In a study of 142 patients preparing for cancer surgery, Johns Hopkins Medicine researchers say they have evidence that psychological or social risk factors such as depression, limited resilience and lack of emergency resources along with standard medical risk factors such as high blood pressure or diabetes are linked with higher risks of surgical complications.
“When it comes to cancer surgery, the conventional strategy has always been to treat the cancer as fast as you can,” says Ira Leeds, M.D., M.B.A., a research fellow in the Department of Surgery at the Johns Hopkins University School of Medicine. “But our study suggests that there are things related to their psychosocial lives that we could and should be managing ahead of time, and that would help our patients have better outcomes after their surgery.”
The researchers caution that their study wasn’t designed to determine cause and effect, but to identify associations between risk factors and outcomes.
Full story at Science Daily
In a recent episode of HBO’s Real Sports with Bryant Gumbel, journalist Soledad O’Brien introduces viewers to 24-year-old Logan Davis.
Davis sports a classic hockey helmet haircut: his brown hair is long, reaching to his ears and sticking out to the side. Viewers first see Davis in his element: on the ice, tending a goalie net in his Ohio State Buckeye’s college hockey uniform.
Playing hockey had been his passion since he was 5, and being a starter goalie for a Big Ten hockey conference team as a college freshman was nothing short of a dream come true for Davis.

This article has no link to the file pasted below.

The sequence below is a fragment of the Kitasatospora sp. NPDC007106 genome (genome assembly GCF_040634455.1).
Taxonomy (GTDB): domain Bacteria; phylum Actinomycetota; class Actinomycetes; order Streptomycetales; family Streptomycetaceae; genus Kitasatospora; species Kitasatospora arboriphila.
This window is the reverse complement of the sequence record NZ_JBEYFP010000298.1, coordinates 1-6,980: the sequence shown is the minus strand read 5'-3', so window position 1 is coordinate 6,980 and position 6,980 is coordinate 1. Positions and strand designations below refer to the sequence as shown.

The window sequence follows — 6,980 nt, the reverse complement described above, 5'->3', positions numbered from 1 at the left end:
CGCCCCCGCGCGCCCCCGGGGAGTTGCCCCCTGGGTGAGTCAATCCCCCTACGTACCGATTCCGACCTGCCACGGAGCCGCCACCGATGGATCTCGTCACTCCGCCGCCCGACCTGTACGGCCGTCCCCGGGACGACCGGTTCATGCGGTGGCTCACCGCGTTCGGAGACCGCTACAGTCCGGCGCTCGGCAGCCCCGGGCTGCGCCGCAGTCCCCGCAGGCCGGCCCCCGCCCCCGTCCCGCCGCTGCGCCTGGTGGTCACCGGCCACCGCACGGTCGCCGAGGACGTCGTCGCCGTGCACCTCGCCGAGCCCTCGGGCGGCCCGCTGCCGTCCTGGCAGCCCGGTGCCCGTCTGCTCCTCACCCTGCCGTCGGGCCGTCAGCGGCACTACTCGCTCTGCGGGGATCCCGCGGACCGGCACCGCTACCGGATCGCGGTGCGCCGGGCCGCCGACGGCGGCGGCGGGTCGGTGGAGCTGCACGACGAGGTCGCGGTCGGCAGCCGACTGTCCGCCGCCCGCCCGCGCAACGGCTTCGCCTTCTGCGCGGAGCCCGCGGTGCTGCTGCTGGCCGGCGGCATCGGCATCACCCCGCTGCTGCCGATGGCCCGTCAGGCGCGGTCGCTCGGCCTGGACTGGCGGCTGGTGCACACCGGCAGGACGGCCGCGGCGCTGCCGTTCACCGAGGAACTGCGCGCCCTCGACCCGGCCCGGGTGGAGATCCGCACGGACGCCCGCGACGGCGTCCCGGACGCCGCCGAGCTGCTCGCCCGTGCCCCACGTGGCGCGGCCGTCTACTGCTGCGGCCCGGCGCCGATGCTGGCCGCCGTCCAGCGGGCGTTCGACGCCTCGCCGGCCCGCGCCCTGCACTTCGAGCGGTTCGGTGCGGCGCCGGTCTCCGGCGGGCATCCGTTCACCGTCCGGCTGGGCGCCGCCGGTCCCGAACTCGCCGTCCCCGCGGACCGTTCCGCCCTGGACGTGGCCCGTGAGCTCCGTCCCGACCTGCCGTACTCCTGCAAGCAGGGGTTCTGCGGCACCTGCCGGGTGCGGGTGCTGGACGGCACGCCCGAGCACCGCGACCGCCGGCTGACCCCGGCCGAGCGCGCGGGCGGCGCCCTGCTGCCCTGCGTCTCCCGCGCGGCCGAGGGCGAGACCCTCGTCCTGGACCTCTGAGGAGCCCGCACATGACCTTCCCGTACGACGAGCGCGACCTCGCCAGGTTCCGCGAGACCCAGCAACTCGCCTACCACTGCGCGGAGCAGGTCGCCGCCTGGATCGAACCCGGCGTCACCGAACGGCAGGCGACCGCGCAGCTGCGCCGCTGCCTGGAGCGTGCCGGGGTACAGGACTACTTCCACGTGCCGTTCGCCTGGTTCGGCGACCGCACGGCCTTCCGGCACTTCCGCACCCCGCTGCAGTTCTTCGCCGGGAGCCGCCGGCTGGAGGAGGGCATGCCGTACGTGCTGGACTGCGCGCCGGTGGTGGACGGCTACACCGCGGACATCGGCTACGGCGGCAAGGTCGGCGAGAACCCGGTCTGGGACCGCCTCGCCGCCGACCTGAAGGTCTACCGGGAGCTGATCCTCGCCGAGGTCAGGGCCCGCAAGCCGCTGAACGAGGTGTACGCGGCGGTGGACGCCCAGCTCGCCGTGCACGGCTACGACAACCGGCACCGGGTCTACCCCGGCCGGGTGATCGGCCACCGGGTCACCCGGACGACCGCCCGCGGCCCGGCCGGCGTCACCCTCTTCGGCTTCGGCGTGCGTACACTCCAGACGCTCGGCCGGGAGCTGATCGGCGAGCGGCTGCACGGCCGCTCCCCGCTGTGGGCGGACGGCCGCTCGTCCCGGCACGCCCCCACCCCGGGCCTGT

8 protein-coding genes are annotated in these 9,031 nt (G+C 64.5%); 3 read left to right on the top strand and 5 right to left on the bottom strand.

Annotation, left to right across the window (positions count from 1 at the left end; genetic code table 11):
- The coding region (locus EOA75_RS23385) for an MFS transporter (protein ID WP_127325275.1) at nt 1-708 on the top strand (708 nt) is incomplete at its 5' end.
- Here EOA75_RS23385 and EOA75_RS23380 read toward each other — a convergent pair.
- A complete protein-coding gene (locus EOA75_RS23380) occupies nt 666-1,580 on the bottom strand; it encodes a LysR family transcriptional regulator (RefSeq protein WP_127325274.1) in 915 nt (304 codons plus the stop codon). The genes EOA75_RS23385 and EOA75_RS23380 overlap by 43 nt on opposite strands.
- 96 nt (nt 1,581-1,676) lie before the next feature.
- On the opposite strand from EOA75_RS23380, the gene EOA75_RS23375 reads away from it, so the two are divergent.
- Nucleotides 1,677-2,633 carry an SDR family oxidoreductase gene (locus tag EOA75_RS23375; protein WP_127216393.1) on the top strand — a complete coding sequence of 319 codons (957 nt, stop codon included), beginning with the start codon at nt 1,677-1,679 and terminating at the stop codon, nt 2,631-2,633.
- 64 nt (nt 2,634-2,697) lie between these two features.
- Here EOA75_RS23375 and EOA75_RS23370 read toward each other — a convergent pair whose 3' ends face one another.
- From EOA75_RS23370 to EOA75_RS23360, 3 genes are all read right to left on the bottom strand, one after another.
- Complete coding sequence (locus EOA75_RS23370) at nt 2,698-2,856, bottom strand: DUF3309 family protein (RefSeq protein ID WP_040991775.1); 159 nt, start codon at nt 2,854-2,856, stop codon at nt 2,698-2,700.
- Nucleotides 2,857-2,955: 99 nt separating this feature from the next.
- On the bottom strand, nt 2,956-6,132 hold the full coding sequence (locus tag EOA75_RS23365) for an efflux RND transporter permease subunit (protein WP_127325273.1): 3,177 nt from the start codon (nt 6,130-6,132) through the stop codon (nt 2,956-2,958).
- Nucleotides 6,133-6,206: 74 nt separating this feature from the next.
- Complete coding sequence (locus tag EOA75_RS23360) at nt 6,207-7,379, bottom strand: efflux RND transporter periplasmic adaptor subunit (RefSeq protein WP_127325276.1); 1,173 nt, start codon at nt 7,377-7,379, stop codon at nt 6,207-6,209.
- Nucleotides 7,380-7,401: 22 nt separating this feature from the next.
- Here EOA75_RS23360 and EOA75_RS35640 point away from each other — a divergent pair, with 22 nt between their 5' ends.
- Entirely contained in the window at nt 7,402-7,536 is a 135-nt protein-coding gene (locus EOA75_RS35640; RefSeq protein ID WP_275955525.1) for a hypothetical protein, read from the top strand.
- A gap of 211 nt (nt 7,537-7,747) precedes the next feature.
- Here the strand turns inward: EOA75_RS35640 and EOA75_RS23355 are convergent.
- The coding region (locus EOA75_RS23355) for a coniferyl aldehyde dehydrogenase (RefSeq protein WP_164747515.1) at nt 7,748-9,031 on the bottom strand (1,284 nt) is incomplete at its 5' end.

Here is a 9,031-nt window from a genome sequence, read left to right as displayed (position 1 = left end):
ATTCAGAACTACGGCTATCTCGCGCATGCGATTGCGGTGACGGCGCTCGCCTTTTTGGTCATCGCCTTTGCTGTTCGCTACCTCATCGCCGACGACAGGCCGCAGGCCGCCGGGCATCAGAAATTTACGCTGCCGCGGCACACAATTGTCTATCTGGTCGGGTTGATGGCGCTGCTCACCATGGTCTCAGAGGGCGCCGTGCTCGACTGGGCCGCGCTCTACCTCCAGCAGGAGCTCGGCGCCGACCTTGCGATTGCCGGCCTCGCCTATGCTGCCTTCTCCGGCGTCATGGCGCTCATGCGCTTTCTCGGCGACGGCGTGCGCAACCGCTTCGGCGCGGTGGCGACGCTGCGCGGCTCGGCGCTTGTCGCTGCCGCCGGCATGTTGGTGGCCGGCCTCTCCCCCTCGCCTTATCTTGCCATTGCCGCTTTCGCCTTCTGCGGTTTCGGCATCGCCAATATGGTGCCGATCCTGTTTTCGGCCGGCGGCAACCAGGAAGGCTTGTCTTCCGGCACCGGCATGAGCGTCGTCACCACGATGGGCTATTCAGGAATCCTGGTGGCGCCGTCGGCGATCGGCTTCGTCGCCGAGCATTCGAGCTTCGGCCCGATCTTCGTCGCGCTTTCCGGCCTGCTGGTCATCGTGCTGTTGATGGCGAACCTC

Full story at npr.org
Most women dramatically reduce their alcohol intake on learning they are pregnant, but by the time their child is five they are back to their pre-pregnancy drinking levels, a new international study has found.
The research, led by the Murdoch Children’s Research Institute, reported little change in the drinking patterns of men on becoming fathers.
The paper, ‘Alcohol and parenthood: an integrative analysis of the effects of transition to parenthood in three Australasian cohorts’ is published in the latest edition of Drug and Alcohol Dependence journal.
Full story at Science Daily
The researchers analyzed data from the 2016 National Survey of Children’s Health, a nationwide survey administered to parents of children and teens. Of the 46.6 million children ages 6 through 18 whose parents completed the survey, 7.7 million had at least one mental health condition — such as depression, anxiety or attention-deficit/hyperactivity disorder — and only half received treatment or counseling from a mental health provider in the 12 months prior to the survey.
The number of children with a mental health condition varied widely from state to state. In Hawaii, for example, 7.6% of children had one of the conditions, compared with 27.2% in Maine. The number of children with a diagnosed mental health condition who weren’t treated by a provider also ranged widely, from 29.5% in the District of Columbia to 72.2% in North Carolina.
Increased marketing of opioid drugs to doctors is associated with higher opioid prescribing rates and higher rates of overdose deaths, according to a new study.
Researchers found that counties where opioid makers offered doctors more meals, trips and consulting fees had higher overdose deaths involving prescription opioids, compared with counties where such marketing tactics were less aggressive, The New York Times reports.
The drug industry spent about $40 million to promote opioid medications to almost 68,000 physicians from 2013 through 2015, the study found.
Full story at drugfree.org